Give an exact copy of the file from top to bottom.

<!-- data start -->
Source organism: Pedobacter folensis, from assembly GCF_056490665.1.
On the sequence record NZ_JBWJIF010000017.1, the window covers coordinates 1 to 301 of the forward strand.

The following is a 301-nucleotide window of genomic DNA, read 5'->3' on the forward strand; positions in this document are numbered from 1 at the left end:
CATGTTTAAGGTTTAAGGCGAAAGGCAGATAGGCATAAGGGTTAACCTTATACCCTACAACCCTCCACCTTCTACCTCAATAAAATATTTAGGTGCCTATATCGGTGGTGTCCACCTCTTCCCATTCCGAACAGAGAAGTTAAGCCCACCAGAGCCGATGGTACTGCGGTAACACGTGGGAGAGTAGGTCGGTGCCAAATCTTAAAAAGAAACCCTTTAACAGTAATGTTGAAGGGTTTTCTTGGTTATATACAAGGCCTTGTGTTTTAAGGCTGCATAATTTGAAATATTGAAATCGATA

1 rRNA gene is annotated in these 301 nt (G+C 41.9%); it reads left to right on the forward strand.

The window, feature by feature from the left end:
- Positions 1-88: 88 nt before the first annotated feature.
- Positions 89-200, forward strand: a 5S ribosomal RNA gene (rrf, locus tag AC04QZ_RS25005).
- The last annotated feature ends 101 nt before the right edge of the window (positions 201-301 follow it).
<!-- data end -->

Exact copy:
Source organism: Pedobacter folensis, from assembly GCF_056490665.1.
On the sequence record NZ_JBWJIF010000017.1, the window covers coordinates 1 to 301 of the forward strand.

The following is a 301-nucleotide window of genomic DNA, read 5'->3' on the forward strand; positions in this document are numbered from 1 at the left end:
CATGTTTAAGGTTTAAGGCGAAAGGCAGATAGGCATAAGGGTTAACCTTATACCCTACAACCCTCCACCTTCTACCTCAATAAAATATTTAGGTGCCTATATCGGTGGTGTCCACCTCTTCCCATTCCGAACAGAGAAGTTAAGCCCACCAGAGCCGATGGTACTGCGGTAACACGTGGGAGAGTAGGTCGGTGCCAAATCTTAAAAAGAAACCCTTTAACAGTAATGTTGAAGGGTTTTCTTGGTTATATACAAGGCCTTGTGTTTTAAGGCTGCATAATTTGAAATATTGAAATCGATA

1 rRNA gene is annotated in these 301 nt (G+C 41.9%); it reads left to right on the forward strand.

The window, feature by feature from the left end:
- Positions 1-88: 88 nt before the first annotated feature.
- Positions 89-200, forward strand: a 5S ribosomal RNA gene (rrf, locus tag AC04QZ_RS25005).
- The last annotated feature ends 101 nt before the right edge of the window (positions 201-301 follow it).